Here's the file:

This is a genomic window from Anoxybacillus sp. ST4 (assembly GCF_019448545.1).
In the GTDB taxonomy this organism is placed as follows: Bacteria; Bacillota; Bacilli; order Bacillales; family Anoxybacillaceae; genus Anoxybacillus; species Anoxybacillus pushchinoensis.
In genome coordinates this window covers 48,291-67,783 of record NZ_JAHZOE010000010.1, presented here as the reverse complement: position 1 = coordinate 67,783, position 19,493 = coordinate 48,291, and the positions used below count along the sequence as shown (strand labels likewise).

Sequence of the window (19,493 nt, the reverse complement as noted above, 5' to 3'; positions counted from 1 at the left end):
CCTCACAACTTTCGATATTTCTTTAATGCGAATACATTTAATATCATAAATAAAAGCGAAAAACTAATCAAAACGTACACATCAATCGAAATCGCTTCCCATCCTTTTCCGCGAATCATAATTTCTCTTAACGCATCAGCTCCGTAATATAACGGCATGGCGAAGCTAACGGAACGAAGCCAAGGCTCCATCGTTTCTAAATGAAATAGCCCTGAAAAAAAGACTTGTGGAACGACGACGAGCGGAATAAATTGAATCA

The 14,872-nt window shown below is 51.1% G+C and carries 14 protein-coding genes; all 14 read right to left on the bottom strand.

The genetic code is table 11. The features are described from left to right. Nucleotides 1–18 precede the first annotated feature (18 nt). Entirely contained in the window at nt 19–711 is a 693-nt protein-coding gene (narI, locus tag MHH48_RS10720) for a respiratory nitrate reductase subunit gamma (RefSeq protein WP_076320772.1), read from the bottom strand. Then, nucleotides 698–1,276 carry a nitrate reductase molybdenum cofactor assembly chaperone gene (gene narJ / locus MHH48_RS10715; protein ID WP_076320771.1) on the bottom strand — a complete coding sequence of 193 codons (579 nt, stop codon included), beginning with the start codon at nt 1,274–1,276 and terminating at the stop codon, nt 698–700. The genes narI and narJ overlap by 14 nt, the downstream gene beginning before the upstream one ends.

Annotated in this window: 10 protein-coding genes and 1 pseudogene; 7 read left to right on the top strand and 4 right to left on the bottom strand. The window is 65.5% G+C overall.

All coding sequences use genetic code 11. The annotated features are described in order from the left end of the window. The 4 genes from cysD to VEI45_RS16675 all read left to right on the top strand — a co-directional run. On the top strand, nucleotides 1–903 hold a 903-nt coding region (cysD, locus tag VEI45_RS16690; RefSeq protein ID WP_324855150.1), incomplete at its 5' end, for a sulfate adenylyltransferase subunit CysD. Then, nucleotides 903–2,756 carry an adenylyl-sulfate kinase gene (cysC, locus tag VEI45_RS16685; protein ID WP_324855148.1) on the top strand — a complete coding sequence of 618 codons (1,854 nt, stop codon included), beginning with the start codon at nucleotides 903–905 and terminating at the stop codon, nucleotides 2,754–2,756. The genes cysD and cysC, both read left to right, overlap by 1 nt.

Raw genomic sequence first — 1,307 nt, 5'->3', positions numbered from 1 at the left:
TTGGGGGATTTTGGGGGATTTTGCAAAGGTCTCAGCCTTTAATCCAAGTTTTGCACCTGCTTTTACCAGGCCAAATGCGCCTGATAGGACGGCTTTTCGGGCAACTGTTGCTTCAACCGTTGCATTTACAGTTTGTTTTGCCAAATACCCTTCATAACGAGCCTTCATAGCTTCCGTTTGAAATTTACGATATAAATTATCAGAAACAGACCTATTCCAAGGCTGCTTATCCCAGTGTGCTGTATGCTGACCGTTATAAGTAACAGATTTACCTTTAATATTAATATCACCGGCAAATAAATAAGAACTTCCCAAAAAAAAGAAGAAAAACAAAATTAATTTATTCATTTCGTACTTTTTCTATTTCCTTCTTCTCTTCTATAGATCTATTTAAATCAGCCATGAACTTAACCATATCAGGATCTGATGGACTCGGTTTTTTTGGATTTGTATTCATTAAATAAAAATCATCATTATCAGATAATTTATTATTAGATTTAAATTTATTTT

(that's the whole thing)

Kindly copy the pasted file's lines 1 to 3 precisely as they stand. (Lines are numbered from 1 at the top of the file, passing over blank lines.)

This is a genomic window from Anoxybacillus sp. ST4 (assembly GCF_019448545.1).
In the GTDB taxonomy this organism is placed as follows: Bacteria; Bacillota; Bacilli; order Bacillales; family Anoxybacillaceae; genus Anoxybacillus; species Anoxybacillus pushchinoensis.
In genome coordinates this window covers 48,291-67,783 of record NZ_JAHZOE010000010.1, presented here as the reverse complement: position 1 = coordinate 67,783, position 19,493 = coordinate 48,291, and the positions used below count along the sequence as shown (strand labels likewise).